Everyone in the business hotel sector has been calling to reduce room rates so it is easier for Farmaindustria to create flexible criteria for choosing event locations. “For us, it’s not particularly useful that hotel room rates have dropped because we don’t move on the basis of economic parameters,” argued Zamarriego. However, he added, when this sort of event takes place in a hotel, it can generate extra revenue for the hotel, especially if the publicity about the event is exclusively targeted at professionals skilled at making prescriptions.  


Whenever a company fails to comply with the code, the USD informs the general public and the competent authorities, such as the Association for the Self-Regulation of Commercial Communication. This non-profit institution, known as ‘Autocontrol,’ manages Spain’s self-regulated advertising industry. It is Autocontrol, not the USD, that imposes any possible fines, explained Zamarriego. There were 12 cases of fines last year, and a total of 76 over the last six years.

The USD also monitors behavior to make sure that scientific conferences do not turn into mere promotional activities for the medications of the organizer. In such a case, a pharmaceutical company might take advantage of the event to advertise its products or to improperly promote its products not just to doctors but to the general public. This is punishable by existing Spanish legal regulations.

Citing that law, the USD last year lodged a complaint about the presentation of a research paper entitled “Research into Dystonia” (a medical term for certain involuntary contractions of parts of the body), made at the Fourth Catalonian Meeting on Dystonia organized by the Catalonian Association for Fighting Dystonia. Merz Pharma España, a drug company, took part in the event. A jury later concluded that Merz Pharma España’s research paper, in effect, promoted a medication called Xeomin to the general public. The jury said that the presentation of the report by Merz Pharma España violated Article One of the Spanish Code of Good Practices for the Interrelationship of Industry and Patient Organizations. The infraction was a ‘light’ one, however. The sanction imposed on Merz Pharma España was minimal; only 6,000 euros, Zamarriego said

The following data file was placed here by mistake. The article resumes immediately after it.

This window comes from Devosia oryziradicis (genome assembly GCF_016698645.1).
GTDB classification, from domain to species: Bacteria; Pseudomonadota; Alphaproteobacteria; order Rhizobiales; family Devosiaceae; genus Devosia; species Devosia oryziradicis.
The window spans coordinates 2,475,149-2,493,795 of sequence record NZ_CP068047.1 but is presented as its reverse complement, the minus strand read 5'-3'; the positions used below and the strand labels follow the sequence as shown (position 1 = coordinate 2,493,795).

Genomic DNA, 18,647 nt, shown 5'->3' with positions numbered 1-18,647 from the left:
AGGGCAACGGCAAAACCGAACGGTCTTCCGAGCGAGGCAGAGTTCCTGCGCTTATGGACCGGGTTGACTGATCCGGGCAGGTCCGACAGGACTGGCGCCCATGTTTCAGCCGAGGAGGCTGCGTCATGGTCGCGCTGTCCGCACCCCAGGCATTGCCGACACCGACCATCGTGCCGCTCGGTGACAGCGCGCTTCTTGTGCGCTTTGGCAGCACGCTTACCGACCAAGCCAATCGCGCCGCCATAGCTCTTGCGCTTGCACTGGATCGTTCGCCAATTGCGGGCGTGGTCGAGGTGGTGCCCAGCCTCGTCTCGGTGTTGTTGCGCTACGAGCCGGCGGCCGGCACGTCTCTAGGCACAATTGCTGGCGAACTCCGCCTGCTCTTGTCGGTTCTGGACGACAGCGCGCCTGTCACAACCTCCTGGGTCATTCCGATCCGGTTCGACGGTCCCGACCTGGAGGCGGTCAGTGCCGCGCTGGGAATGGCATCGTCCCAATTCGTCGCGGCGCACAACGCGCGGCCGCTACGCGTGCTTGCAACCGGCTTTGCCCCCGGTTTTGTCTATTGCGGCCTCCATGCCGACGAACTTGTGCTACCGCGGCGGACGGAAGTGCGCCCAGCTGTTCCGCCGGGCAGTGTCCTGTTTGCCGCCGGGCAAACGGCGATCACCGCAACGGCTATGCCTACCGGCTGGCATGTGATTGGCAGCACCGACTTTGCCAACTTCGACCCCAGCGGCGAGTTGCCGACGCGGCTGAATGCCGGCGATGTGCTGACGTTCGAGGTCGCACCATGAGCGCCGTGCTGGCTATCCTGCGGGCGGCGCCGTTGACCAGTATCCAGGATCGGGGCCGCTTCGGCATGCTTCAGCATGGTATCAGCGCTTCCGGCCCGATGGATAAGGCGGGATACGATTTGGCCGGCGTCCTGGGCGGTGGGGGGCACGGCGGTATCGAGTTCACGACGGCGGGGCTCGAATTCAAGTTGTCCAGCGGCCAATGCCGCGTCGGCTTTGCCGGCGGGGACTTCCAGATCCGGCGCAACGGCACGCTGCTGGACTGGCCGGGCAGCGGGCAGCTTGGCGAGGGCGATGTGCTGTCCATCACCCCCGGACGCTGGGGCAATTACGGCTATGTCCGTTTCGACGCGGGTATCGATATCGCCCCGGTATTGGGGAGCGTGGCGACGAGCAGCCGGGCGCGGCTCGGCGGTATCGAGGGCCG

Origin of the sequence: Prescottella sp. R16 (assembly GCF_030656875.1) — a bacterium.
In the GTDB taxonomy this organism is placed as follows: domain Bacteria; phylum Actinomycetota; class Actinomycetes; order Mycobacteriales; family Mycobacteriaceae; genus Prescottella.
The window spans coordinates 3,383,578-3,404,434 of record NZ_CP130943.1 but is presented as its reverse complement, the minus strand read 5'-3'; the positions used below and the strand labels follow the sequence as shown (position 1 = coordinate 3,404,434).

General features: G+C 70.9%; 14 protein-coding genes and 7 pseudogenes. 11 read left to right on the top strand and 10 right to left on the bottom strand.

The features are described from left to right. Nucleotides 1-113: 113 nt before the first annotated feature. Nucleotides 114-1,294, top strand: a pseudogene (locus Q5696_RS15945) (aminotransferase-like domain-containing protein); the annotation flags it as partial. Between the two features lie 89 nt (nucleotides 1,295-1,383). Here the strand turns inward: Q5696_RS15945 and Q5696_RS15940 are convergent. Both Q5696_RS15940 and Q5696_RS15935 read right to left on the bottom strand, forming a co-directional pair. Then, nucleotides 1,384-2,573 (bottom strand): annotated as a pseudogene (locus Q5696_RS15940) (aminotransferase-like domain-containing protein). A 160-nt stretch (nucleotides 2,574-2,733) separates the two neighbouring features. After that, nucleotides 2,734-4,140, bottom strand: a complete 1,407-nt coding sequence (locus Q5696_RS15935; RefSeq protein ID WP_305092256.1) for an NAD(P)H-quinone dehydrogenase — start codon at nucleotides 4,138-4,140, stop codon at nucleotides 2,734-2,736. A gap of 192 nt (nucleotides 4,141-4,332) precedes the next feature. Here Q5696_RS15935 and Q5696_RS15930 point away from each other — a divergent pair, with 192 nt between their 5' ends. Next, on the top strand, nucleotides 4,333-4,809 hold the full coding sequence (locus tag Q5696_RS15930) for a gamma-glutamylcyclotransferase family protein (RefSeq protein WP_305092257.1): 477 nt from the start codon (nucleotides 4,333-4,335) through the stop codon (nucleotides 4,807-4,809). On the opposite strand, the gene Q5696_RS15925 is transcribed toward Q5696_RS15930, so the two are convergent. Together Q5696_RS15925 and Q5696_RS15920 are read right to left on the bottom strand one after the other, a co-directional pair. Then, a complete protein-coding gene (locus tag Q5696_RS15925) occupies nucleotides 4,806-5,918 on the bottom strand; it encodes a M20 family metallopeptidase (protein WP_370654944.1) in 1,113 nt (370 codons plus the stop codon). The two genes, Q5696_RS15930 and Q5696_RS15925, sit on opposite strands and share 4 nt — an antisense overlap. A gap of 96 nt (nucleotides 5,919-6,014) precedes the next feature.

For its part, the USD suggests that sanctioned companies might make symbolic gestures such as sending personal letters to the doctors who attended such events, pleading their forgiveness if the drug company’s behavior was interpreted in a harmful way. The USD also suggests that any pharmaceutical company sanctioned for violating the code could make a public apology in the communications media, in which it admits its own mistakes, commits to cleaning up its practices, and promises that such a violation will never occur again.